I'm reading "The Millennium Matrix" by M. Rex Miller. This is a book my pastor read and it piqued my interest so it's on loan to me. Let me just say I am going to have to buy it. It's almost like a text book in that there is so much information and I'm a book marker, always have been, no apologies, it just makes it VERY DIFFICULT to "borrow" books because I like to mark and note pages and passages.
I read through a passage yesterday that I want to share and then pose a question. The passage is titled "The Hunger for Authenticity". The premise is that the Gen-Xer's are seeking authenticity in church and in life as a whole. What I heard is: they aren't willing to "play church" even at the expense of their spiritual existence.
Mr. Miller was speaking with one of these Gen-Xer's informally. He had a short conversation with him and...well here are his words:
"He said that he was comfortable because I did not 'hype' him by portraying an image of having my act together. He appreciated that I did not open the Bible in order to leverage my perspective. We talked friendship, not formulas, and we did not end with any agenda accomplished."
I love this passage. It validates my imperfection. I am imperfect and it's seemed to be a source of contention in some formal "church" settings.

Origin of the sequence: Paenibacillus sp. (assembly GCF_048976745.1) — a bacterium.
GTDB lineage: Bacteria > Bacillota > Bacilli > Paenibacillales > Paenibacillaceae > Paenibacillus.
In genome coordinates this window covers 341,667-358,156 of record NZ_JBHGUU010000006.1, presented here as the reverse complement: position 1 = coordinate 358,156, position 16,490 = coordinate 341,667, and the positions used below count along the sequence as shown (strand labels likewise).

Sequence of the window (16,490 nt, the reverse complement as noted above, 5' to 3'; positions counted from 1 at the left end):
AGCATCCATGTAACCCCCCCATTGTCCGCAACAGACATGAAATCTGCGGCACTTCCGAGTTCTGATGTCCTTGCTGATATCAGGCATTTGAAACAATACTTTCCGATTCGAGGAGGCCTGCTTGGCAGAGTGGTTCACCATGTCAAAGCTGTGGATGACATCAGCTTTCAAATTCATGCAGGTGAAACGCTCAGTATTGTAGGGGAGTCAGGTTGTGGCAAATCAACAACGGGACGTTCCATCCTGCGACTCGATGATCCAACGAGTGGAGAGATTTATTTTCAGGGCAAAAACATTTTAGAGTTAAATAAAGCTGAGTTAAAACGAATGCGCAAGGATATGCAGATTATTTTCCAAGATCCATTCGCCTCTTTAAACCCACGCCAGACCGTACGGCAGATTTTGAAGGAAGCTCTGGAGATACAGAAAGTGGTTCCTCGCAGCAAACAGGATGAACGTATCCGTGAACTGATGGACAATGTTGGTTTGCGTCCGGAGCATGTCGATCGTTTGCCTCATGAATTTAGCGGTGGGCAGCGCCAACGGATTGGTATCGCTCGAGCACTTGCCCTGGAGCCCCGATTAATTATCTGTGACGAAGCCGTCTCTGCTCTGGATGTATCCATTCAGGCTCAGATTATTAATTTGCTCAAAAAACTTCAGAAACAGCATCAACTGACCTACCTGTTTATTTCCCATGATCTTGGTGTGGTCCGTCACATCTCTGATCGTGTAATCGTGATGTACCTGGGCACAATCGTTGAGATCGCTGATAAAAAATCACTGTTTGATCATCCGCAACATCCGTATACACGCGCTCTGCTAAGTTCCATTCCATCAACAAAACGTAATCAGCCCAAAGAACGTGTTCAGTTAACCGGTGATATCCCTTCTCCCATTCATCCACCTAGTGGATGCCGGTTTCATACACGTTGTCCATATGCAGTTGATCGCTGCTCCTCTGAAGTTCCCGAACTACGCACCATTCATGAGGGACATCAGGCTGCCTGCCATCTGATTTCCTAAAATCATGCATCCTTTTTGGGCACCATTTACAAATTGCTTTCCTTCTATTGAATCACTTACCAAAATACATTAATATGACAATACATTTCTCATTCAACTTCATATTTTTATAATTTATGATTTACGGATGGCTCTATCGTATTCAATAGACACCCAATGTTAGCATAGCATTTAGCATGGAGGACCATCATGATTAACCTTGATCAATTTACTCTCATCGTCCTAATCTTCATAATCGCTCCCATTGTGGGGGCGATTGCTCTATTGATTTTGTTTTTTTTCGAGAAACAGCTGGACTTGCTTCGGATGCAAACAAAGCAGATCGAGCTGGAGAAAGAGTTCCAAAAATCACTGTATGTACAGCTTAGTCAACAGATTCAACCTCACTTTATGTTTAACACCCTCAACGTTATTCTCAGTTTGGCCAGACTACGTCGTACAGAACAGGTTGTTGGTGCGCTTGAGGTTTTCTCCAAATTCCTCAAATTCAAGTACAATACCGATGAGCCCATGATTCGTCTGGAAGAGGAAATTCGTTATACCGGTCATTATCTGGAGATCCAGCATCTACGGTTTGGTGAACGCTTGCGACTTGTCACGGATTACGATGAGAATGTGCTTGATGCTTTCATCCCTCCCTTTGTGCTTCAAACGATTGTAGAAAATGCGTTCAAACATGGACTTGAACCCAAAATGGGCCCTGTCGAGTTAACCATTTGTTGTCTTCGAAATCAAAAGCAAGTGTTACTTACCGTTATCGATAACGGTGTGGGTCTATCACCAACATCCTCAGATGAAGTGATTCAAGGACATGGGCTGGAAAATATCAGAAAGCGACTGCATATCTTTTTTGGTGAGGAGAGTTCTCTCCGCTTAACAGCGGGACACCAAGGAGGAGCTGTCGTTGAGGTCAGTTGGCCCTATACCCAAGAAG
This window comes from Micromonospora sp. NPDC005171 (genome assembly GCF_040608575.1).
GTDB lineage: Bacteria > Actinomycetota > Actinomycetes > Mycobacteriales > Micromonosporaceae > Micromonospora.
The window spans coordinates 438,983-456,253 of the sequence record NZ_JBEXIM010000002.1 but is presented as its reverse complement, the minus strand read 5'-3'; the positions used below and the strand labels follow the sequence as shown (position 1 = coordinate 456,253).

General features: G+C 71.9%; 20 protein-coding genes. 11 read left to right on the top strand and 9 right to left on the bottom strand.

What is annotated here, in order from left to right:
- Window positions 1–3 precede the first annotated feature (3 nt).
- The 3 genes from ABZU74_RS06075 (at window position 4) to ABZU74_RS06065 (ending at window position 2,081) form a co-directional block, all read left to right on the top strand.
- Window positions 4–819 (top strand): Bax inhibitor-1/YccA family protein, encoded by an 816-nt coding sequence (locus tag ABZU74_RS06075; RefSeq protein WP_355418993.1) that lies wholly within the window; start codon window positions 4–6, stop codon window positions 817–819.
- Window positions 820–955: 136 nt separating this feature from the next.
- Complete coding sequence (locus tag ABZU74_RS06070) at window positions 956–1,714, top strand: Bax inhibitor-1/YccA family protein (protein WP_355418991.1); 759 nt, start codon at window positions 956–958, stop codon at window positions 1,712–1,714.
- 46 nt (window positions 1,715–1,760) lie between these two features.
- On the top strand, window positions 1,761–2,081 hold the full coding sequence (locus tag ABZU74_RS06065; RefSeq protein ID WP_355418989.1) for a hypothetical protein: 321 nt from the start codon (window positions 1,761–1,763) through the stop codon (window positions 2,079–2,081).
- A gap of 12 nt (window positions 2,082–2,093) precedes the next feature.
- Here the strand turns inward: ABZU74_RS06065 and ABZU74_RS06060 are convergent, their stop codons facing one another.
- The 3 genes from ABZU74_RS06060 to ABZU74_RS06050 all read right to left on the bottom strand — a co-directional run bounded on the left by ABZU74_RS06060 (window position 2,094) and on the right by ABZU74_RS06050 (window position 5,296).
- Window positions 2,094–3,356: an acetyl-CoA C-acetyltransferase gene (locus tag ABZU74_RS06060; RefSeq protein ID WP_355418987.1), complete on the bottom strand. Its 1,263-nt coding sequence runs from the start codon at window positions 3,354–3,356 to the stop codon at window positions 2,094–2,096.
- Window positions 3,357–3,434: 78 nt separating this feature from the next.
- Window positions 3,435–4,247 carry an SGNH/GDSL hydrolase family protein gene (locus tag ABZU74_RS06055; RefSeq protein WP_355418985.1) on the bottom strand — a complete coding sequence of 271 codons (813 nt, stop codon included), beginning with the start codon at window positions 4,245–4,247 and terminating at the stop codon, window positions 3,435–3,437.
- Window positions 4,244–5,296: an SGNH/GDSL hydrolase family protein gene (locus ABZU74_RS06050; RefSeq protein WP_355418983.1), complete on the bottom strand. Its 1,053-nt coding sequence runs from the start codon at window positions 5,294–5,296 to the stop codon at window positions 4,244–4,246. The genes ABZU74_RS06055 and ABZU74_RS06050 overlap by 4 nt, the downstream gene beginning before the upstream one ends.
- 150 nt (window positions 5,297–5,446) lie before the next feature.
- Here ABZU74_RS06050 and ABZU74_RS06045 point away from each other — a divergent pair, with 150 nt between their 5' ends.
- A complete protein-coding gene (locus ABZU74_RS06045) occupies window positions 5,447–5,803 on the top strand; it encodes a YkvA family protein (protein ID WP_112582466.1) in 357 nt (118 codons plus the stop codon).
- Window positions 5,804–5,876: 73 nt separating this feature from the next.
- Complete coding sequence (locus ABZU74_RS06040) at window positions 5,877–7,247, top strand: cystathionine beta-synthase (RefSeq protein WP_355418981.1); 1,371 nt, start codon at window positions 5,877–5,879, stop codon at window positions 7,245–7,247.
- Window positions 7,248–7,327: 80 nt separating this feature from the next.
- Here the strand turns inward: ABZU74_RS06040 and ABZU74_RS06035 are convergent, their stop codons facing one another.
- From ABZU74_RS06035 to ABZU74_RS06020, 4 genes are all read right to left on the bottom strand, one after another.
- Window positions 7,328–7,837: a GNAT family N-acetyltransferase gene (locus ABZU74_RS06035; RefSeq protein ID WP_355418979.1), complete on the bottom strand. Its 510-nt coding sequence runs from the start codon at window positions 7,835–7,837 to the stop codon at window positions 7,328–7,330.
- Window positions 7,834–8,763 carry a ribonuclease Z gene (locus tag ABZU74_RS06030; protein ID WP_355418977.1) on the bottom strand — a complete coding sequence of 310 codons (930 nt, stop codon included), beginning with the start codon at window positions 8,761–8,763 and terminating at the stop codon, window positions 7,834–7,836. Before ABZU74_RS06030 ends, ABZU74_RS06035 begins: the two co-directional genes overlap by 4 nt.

Mr. Miller goes on to say:
"Authenticity derives its power out of a clear sense of identity...Authentic cultures combine the qualities of reality (seeing things as they are) and authenticity (being who you really are) in order to connect with those unique qualities that define their identity. Once they grasp those qualities and harness them, these cultures quickly become beacon lights that attract others. When the church reclaims this wisdom, the world will come to its doors."
Well that gets me excited! Really it does. First, that my pastor is impassioned by this line of thinking enough that he would encourage my reading of it. Secondly, that there IS validation in my being who God made me to be, imperfections and all! I'm not trying to use this as an excuse to drop the F-bomb (which I do occasionally). Rather, I am excited because there is truth in authenticity that is not always found inside a church building.
Here are my questions: Is there a price for this authenticity (personal and/or cultural)?
and ~ What does authentic living look like to you?Happy Friday!